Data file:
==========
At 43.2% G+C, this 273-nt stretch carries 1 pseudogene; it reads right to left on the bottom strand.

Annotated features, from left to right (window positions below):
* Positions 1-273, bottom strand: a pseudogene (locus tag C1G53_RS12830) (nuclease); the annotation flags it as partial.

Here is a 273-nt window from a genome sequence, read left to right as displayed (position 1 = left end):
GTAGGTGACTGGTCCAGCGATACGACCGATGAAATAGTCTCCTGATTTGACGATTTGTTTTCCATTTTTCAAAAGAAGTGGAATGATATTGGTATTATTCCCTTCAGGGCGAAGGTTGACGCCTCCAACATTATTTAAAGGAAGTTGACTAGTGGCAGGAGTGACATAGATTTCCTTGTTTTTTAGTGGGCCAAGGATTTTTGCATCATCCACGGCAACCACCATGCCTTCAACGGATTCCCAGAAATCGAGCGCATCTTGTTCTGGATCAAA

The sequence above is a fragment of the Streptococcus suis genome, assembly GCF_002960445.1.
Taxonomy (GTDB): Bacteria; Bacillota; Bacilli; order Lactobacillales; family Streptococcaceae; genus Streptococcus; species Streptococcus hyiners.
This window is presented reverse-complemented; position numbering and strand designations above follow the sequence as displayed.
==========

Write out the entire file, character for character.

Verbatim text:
At 43.2% G+C, this 273-nt stretch carries 1 pseudogene; it reads right to left on the bottom strand.

Annotated features, from left to right (window positions below):
* Positions 1-273, bottom strand: a pseudogene (locus tag C1G53_RS12830) (nuclease); the annotation flags it as partial.

Here is a 273-nt window from a genome sequence, read left to right as displayed (position 1 = left end):
GTAGGTGACTGGTCCAGCGATACGACCGATGAAATAGTCTCCTGATTTGACGATTTGTTTTCCATTTTTCAAAAGAAGTGGAATGATATTGGTATTATTCCCTTCAGGGCGAAGGTTGACGCCTCCAACATTATTTAAAGGAAGTTGACTAGTGGCAGGAGTGACATAGATTTCCTTGTTTTTTAGTGGGCCAAGGATTTTTGCATCATCCACGGCAACCACCATGCCTTCAACGGATTCCCAGAAATCGAGCGCATCTTGTTCTGGATCAAA

The sequence above is a fragment of the Streptococcus suis genome, assembly GCF_002960445.1.
Taxonomy (GTDB): Bacteria; Bacillota; Bacilli; order Lactobacillales; family Streptococcaceae; genus Streptococcus; species Streptococcus hyiners.
This window is presented reverse-complemented; position numbering and strand designations above follow the sequence as displayed.